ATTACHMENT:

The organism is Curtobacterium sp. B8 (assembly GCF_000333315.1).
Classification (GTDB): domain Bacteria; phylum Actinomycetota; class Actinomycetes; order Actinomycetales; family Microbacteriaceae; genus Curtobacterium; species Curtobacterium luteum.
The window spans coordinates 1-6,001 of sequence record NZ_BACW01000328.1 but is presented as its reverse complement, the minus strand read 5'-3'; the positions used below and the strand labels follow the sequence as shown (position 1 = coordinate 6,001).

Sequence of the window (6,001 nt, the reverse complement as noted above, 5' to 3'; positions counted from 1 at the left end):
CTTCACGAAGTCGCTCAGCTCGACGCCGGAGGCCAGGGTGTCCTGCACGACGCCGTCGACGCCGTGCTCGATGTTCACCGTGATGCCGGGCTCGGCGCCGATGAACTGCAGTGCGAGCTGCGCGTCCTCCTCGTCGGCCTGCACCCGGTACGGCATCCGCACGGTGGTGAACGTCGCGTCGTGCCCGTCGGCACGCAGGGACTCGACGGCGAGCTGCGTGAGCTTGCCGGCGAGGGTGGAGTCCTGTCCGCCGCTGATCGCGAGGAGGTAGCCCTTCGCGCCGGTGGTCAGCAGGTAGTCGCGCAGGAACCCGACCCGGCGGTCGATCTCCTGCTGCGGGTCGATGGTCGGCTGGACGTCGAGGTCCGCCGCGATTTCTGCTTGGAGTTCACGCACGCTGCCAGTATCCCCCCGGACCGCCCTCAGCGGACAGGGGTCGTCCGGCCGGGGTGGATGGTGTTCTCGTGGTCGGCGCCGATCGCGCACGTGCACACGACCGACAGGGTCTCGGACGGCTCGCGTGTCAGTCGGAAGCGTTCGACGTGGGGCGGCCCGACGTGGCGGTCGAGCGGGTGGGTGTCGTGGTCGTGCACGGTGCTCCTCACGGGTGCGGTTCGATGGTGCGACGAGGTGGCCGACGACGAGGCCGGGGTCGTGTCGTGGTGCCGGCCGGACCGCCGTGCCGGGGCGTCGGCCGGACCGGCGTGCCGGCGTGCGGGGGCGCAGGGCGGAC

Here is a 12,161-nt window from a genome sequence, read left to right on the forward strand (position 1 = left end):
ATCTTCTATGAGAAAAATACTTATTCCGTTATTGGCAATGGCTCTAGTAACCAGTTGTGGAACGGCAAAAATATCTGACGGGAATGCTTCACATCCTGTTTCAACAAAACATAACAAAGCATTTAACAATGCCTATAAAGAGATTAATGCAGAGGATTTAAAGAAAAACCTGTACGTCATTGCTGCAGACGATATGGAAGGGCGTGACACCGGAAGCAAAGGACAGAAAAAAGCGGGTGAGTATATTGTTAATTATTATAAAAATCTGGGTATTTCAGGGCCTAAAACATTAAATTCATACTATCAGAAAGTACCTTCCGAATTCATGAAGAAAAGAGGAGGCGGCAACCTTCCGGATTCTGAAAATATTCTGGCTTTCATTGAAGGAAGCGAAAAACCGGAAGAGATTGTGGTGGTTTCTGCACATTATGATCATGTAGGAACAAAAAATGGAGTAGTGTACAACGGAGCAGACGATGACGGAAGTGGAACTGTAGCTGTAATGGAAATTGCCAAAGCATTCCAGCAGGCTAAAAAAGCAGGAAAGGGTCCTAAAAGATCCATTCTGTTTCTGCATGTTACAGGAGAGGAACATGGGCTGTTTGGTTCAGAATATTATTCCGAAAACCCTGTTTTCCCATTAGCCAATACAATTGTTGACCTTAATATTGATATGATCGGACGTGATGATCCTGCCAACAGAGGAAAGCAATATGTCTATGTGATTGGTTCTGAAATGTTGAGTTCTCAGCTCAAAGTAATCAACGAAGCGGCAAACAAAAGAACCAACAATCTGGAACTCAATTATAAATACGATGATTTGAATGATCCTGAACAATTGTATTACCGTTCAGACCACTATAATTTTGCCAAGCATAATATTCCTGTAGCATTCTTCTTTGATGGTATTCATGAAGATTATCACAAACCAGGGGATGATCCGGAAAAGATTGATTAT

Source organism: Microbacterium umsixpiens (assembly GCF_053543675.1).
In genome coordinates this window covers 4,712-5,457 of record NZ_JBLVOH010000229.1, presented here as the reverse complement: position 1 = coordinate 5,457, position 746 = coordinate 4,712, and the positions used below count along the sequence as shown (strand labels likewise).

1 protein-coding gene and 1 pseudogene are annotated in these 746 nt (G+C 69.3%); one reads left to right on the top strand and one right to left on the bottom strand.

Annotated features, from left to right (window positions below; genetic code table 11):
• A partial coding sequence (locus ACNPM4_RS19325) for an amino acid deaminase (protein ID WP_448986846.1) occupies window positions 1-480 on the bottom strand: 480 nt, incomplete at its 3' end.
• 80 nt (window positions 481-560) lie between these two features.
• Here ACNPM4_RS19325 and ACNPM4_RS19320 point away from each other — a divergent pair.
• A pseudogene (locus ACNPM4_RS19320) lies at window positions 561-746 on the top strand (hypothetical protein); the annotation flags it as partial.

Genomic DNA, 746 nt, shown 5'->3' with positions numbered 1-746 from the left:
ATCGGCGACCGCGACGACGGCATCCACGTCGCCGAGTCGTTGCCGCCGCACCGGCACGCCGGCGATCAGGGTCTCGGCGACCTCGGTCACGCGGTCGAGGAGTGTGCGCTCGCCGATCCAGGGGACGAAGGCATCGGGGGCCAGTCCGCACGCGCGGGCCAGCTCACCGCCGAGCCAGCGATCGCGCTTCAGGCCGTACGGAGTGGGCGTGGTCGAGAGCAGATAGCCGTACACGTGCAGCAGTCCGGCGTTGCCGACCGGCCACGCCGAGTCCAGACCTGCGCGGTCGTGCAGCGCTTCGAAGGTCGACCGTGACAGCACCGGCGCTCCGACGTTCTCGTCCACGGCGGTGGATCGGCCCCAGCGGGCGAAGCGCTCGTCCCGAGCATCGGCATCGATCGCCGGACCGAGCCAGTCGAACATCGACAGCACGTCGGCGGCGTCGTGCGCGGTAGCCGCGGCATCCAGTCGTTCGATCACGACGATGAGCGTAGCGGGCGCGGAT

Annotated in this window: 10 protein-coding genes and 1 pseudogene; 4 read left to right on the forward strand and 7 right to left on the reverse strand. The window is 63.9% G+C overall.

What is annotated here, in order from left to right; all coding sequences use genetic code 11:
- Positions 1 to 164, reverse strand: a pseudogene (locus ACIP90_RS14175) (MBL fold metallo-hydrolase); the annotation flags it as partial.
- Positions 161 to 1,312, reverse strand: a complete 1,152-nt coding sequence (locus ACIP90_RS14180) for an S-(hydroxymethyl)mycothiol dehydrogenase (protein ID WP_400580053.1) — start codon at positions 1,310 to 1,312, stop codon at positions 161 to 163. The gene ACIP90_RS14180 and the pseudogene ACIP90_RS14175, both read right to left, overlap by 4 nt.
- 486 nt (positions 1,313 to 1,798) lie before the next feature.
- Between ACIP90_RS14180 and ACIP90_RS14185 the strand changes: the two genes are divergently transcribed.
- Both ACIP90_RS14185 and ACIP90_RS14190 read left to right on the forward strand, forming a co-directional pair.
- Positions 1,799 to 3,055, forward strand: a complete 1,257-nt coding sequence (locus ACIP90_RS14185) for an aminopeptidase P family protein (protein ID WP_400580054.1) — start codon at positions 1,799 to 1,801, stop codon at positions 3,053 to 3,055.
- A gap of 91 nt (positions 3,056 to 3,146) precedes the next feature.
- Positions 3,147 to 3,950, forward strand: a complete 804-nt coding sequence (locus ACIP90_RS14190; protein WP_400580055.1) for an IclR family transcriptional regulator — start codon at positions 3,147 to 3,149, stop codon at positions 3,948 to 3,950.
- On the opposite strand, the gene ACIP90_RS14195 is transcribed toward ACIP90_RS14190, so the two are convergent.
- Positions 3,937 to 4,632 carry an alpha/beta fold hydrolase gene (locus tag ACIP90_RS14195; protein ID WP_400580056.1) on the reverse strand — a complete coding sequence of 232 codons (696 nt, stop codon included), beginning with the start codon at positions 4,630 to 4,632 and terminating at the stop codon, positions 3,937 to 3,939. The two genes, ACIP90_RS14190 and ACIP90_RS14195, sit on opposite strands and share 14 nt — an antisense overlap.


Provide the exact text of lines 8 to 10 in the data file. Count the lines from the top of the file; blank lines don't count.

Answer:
Source organism: Microbacterium umsixpiens (assembly GCF_053543675.1).
In genome coordinates this window covers 4,712-5,457 of record NZ_JBLVOH010000229.1, presented here as the reverse complement: position 1 = coordinate 5,457, position 746 = coordinate 4,712, and the positions used below count along the sequence as shown (strand labels likewise).

1 protein-coding gene and 1 pseudogene are annotated in these 746 nt (G+C 69.3%); one reads left to right on the top strand and one right to left on the bottom strand.